My last post was about how it’s possible to get derailed by research. But for me, that’s actually rarer than finding out something inspiring, breakthrough, or just amazingly useful.

All novels require a degree of research, unless you’re writing about something you know inside and out to begin with. Even there, chances are you’ll have to check up on a few things. But historical novels provide their own, unique challenges.

To begin with, like fantasy, you have to be able to imagine a world you can’t possibly visit in real life. This is daunting to some, a candy store of inspiration to others. Unlike fantasy, however, there are records out there—sometimes more than it’s possible to conceive of—that will all have an angle on the topic or person or era or place you’re researching.

What’s so exciting about that, you ask? It’s in the controversy, the contradictions, the hazy areas that no one is sure about, where the stories often come from for me. Taking the limitations of certain known facts and knitting them into a cohesive, compelling narrative, bringing a person, a situation, or a place to life for a reader—these are the things that make me want to face the blank page.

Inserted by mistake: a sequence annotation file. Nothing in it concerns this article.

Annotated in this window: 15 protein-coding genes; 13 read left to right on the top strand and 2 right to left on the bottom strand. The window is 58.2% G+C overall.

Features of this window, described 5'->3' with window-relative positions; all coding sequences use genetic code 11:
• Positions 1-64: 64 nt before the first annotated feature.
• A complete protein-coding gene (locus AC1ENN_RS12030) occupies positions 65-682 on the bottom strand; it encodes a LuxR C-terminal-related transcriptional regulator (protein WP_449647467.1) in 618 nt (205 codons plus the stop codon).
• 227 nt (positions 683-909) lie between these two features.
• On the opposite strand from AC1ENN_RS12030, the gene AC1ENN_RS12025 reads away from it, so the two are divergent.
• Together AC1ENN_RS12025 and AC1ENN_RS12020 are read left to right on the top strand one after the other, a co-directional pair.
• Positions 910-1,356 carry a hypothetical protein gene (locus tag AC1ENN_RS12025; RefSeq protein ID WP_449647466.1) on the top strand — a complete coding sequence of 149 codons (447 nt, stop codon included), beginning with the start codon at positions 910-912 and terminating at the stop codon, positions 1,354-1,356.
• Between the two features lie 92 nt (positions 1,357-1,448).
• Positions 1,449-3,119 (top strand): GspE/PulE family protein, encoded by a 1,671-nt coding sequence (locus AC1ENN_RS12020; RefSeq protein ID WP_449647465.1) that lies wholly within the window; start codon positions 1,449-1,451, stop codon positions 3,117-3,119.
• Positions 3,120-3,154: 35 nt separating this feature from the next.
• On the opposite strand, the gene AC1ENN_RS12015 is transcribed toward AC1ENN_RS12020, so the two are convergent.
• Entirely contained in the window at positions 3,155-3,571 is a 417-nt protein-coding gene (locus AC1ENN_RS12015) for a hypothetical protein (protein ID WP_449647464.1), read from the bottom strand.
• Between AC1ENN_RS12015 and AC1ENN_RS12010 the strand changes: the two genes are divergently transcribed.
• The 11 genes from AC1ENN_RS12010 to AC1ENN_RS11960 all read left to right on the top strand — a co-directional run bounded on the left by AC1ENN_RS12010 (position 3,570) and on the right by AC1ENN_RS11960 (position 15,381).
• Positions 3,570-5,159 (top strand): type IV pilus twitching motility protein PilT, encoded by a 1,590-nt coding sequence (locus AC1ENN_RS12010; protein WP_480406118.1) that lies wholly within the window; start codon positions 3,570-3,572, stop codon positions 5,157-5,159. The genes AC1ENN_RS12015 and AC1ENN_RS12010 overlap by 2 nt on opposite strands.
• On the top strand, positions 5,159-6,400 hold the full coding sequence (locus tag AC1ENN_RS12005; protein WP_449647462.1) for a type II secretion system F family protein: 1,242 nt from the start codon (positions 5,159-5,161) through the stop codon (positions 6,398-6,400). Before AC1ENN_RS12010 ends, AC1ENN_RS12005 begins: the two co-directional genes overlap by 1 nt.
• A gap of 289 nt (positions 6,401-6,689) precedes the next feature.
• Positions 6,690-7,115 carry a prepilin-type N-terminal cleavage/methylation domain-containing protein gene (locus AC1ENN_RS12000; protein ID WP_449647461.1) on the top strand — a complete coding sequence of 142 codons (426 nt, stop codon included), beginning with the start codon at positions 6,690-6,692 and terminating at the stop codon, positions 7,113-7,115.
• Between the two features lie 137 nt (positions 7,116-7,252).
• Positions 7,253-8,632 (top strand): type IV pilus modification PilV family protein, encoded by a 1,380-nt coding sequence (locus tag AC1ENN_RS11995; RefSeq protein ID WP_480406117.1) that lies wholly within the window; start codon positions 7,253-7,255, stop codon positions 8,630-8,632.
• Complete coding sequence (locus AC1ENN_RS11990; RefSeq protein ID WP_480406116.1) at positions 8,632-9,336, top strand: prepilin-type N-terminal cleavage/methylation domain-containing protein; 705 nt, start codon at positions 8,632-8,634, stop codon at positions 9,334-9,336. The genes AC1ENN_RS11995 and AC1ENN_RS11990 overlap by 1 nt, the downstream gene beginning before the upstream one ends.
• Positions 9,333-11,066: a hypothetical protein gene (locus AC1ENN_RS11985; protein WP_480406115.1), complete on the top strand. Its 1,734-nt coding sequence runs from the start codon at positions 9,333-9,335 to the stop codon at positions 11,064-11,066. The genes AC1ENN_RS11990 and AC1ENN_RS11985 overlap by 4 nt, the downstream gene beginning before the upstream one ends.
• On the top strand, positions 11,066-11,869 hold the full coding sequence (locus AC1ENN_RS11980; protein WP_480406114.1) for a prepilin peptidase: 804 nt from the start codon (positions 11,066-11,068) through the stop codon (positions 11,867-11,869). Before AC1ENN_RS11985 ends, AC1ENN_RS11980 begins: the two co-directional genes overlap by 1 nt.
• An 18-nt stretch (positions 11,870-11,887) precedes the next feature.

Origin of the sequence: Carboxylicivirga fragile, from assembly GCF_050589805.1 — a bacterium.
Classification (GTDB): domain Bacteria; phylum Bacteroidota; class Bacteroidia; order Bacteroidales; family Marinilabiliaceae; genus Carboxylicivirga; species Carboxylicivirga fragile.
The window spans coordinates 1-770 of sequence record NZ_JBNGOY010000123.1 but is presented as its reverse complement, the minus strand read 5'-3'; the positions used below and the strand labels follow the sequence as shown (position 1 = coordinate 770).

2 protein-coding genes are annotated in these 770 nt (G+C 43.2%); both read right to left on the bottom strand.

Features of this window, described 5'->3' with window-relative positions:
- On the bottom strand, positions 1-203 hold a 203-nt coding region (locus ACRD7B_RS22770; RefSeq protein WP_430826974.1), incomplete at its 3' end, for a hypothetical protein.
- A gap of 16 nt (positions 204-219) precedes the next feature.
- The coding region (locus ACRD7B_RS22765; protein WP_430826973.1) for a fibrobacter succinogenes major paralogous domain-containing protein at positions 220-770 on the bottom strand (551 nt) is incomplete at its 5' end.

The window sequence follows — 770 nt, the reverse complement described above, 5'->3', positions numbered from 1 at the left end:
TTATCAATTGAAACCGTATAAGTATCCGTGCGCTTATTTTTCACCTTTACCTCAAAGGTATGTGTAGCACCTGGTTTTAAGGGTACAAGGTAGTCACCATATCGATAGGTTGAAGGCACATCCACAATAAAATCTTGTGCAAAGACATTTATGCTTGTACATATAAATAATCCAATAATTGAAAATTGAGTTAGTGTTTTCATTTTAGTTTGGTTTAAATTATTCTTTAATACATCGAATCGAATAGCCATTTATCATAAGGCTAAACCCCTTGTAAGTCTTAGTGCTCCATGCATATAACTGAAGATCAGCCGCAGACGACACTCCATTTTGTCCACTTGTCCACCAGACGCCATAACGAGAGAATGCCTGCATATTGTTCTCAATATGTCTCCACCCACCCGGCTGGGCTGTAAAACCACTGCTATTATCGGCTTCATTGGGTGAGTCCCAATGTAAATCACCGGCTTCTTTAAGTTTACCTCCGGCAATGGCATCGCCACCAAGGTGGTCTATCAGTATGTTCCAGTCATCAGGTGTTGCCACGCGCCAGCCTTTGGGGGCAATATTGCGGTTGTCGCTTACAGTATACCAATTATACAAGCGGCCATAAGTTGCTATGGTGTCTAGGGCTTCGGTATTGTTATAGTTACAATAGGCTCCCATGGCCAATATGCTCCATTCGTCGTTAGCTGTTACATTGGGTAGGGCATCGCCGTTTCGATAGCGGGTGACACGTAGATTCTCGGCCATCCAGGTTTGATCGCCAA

Speaking of that, I just read something last night that gave me the arc of my whole novel about the 18th-century French painter, Elizabeth Louise Vigée-LeBrun.

Now that’s thrilling.

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